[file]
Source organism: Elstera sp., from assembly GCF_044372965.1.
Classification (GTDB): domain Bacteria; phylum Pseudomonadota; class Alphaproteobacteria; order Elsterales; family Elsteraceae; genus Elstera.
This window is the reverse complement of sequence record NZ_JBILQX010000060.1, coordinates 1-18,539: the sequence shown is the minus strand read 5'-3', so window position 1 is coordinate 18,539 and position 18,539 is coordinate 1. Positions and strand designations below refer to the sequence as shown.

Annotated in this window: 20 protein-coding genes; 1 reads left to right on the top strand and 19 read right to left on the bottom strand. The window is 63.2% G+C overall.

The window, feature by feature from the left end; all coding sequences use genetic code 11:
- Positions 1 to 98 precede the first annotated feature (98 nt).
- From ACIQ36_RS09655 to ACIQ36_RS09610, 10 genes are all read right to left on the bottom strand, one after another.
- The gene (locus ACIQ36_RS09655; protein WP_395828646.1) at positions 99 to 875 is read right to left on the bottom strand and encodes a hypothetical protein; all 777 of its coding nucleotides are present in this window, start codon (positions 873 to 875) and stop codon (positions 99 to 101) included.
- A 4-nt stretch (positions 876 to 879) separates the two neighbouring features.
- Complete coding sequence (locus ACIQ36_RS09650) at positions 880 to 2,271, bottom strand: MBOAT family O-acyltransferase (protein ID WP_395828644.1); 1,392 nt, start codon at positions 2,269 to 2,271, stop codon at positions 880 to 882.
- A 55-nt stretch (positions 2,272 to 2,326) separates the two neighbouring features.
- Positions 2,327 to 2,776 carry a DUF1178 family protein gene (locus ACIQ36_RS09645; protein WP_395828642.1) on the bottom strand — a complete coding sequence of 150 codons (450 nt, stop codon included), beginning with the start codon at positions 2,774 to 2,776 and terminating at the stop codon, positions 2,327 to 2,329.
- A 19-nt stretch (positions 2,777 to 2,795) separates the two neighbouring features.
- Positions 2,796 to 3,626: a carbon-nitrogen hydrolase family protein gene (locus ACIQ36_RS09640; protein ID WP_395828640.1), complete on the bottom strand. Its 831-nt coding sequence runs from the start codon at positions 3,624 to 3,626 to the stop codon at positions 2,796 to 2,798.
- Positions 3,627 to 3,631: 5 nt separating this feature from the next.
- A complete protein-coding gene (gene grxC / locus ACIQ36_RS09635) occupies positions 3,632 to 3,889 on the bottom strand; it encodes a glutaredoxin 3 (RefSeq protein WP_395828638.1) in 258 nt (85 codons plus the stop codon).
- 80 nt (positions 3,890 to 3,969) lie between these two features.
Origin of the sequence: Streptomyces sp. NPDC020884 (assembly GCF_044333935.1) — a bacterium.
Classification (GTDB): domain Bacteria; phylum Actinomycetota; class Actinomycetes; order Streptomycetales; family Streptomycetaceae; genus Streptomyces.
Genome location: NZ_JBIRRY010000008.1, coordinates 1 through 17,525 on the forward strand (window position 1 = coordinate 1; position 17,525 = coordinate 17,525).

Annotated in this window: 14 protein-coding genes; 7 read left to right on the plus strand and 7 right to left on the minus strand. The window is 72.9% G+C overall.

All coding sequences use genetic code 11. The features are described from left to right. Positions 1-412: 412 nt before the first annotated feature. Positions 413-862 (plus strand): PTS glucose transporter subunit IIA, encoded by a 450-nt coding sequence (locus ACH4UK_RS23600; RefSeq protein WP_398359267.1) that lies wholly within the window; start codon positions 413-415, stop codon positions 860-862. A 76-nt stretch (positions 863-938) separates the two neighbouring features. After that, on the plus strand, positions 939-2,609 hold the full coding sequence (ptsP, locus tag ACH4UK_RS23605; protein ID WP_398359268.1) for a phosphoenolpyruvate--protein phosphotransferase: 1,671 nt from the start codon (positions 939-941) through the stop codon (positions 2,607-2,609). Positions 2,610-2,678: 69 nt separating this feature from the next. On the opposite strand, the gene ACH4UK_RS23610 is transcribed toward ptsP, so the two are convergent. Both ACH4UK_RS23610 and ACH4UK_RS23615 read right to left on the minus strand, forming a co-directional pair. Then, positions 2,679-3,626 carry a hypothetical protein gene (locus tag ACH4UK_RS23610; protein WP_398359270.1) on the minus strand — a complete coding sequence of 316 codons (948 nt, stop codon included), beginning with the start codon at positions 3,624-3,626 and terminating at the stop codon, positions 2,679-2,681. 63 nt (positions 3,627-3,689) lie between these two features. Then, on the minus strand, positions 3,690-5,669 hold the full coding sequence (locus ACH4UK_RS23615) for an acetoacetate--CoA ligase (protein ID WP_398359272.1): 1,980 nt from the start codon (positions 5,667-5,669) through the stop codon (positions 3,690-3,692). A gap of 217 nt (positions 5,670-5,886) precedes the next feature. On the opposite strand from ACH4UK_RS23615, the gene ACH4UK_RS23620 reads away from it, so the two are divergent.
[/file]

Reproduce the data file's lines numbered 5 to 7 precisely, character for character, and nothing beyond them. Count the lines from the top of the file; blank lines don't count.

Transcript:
The window, feature by feature from the left end; all coding sequences use genetic code 11:
- Positions 1 to 98 precede the first annotated feature (98 nt).
- From ACIQ36_RS09655 to ACIQ36_RS09610, 10 genes are all read right to left on the bottom strand, one after another.